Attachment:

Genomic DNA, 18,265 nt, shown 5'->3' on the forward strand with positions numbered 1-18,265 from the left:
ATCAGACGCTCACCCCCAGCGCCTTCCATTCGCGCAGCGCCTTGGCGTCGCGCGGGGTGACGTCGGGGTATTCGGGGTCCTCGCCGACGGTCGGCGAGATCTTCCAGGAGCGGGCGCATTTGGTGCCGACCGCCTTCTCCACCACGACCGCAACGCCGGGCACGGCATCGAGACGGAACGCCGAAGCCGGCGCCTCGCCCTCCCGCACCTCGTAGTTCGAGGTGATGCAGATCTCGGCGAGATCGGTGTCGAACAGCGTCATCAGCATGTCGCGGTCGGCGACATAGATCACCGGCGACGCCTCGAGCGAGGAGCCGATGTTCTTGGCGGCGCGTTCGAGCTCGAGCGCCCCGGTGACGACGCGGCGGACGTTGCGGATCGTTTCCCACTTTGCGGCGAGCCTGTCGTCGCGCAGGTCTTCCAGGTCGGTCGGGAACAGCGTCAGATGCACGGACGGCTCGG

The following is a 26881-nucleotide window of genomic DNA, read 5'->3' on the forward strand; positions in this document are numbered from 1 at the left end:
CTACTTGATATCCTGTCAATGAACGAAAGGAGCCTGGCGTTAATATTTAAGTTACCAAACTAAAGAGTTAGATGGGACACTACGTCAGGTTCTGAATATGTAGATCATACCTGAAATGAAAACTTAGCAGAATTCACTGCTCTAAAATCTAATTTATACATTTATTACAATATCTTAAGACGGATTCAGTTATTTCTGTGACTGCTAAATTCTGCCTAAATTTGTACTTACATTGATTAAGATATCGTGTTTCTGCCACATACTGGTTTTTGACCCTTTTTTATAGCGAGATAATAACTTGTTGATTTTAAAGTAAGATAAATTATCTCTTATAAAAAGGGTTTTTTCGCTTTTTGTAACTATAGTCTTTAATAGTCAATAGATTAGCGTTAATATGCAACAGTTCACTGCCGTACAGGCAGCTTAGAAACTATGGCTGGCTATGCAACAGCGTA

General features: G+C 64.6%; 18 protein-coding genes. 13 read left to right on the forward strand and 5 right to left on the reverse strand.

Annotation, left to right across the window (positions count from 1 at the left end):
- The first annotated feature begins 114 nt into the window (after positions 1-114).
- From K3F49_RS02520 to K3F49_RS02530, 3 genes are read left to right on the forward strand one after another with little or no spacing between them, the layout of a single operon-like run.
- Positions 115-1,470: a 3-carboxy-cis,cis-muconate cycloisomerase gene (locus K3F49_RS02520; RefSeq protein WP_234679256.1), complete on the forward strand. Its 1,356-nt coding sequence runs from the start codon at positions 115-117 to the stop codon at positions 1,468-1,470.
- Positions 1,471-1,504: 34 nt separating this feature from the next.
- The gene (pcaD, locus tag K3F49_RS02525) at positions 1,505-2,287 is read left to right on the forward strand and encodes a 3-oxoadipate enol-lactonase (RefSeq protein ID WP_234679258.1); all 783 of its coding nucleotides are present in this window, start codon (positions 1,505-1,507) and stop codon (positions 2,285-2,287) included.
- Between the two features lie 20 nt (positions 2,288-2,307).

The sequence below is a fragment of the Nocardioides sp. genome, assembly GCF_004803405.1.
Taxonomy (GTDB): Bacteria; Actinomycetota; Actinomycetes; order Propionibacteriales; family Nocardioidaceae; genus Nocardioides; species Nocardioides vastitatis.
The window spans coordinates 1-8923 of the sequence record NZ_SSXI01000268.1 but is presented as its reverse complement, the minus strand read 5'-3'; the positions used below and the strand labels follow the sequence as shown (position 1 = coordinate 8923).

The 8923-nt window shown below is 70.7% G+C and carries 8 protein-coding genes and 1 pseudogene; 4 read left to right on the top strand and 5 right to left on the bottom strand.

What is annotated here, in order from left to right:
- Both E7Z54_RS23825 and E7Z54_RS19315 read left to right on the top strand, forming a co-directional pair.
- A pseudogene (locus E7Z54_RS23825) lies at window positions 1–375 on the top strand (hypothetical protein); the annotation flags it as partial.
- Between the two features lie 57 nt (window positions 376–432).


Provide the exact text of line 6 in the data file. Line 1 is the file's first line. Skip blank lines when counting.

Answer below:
Annotation, left to right across the window (positions count from 1 at the left end):